A smart accounting system that reads digital statements of account automatically? Sounds efficient and cost effective. With CODA files, you give your accounting package an effective boost. Such a need exists for your foreign accounts too. But do MT940 and CAMT provide a suitable alternative?
CODA files are coded daily statements of your company’s Belgian accounts, drawn up in accordance with the Febelfin banking standards. This means that these digital version of your statements of account all have the same structure. Thanks to that uniformity, they can be uploaded in your accounting software easily and rapidly – a great deal simpler than having to retype paper statements of account manually.
CODA, CAMT or MT940: the differences
CODA is a typical Belgian format that has been around for quite some time, and has gone through several versions and improvements during this period. It consequently provides particularly rich information to the accounting programme, making reconciliation more efficient.
In an international context, banks and companies use primarily MT940. This format originated in the SWIFT network and is today a worldwide standard but provides less rich information.
A relatively new player is CAMT, an ISO20022 format that is associated with SEPA and is found predominantly in a European context. The file type offers more information than an MT940 file and is slower to gain traction as a result. Belgian banks offer this format as well, but the adoption rate is still particularly low due to the success of CODA.
Which format suits your company best?
If you are working mainly with Belgian accounts, then CODA is the most obvious solutions. It offers rich information and is supported by nearly all ERP and accounting packages.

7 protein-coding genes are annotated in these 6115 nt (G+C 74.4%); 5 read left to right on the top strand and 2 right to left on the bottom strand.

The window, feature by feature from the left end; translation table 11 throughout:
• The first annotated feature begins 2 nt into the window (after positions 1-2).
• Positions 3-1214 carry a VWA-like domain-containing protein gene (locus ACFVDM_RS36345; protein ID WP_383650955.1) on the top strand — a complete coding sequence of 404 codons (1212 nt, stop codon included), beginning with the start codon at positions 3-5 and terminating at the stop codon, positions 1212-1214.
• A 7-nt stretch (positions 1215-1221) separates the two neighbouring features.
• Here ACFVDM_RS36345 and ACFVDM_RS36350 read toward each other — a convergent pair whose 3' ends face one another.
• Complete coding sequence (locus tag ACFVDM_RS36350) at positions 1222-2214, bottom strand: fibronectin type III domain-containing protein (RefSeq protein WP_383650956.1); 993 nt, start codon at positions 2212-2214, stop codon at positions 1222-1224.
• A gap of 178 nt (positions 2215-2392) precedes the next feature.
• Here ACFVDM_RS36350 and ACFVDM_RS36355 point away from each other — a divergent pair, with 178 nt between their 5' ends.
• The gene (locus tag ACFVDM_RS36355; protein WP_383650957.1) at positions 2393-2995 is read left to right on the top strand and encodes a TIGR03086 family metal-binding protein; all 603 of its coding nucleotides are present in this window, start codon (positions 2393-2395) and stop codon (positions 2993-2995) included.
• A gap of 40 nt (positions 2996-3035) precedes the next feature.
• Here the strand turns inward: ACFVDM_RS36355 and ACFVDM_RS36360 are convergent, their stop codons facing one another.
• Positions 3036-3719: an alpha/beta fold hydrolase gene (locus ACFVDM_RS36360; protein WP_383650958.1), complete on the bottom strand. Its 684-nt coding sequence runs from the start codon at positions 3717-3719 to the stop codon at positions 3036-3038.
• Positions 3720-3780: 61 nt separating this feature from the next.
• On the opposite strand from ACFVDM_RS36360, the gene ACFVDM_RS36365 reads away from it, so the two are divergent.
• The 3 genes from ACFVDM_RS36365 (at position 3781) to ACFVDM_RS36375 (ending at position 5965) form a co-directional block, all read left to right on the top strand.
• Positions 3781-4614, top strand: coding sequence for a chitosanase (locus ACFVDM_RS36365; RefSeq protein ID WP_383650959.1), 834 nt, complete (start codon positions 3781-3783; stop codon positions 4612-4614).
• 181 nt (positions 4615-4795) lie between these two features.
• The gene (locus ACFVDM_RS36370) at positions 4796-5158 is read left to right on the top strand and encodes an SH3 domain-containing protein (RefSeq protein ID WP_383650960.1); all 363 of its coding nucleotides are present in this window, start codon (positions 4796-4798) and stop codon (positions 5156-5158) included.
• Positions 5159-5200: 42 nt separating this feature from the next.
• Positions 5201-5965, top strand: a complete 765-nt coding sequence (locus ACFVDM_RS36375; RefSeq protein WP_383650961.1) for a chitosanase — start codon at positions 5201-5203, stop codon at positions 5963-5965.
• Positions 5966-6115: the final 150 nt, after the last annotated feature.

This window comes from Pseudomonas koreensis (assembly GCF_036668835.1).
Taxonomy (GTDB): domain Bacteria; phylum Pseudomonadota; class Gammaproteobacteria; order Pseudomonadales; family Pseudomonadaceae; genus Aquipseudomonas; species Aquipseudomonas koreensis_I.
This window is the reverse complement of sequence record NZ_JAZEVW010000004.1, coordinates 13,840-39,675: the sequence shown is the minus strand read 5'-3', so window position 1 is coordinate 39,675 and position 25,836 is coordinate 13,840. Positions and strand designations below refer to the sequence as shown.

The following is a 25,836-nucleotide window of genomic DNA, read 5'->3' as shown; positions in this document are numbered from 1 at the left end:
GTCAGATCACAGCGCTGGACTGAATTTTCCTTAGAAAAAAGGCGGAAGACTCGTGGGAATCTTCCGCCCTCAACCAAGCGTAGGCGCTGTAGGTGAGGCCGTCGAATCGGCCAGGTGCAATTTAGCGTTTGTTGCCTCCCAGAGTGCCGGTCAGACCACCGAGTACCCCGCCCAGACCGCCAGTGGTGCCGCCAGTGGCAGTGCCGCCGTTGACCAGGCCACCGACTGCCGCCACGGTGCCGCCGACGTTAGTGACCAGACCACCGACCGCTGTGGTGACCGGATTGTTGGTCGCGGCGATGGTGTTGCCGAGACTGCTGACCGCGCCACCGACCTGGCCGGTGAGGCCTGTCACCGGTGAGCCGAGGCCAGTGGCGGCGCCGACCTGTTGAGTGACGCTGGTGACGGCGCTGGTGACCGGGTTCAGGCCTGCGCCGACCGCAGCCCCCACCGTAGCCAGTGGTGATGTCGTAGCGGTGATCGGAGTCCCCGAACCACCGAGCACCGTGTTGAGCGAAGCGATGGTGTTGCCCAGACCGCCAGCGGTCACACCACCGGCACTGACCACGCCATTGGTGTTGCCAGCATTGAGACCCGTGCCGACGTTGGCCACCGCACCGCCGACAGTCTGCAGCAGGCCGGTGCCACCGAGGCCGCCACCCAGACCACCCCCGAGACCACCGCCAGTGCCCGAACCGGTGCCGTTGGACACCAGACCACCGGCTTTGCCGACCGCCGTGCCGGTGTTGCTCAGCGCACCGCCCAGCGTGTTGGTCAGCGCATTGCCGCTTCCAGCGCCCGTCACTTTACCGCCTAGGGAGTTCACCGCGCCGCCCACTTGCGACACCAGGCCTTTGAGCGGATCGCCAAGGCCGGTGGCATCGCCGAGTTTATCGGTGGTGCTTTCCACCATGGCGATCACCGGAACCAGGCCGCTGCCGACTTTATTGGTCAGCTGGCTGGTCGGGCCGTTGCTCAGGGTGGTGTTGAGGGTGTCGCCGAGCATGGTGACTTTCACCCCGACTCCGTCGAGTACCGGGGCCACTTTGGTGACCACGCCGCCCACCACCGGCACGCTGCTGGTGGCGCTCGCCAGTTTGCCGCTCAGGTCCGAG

If, in addition to your Belgian accounts, you also have accounts with foreign banks in the SEPA zone, it might be interesting to work with a uniform format for those accounts. CAMT may then be a good solution.
If you consolidate the account information of bank accounts outside the SEPA zone, then MT940 remains a good option. It is supported by banks throughout the world but offers less rich information. If you do not need all the details and a simple payment overview suffices, the MT940 format might suffice.
The future: PSD2
The arrival of the new PSD2 directive will probably usher in a new revolution on this front. Under this European directive, which regularizes payment services in the EU, banks will be required to make payment data available if a third party so requests. Banks will provide this information through Advanced Programming Interfaces (APIs), whereby ERPs and accounting packages can gain direct access to this information.
Thanks to its very detailed information, CODA continues to be a sound value in the Belgian format landscape, while making a major contribution to the digitization wave in accounting. In addition, PSD2 API solutions, which provide the necessary information for specific use cases, are due to break through as well. Compelling times!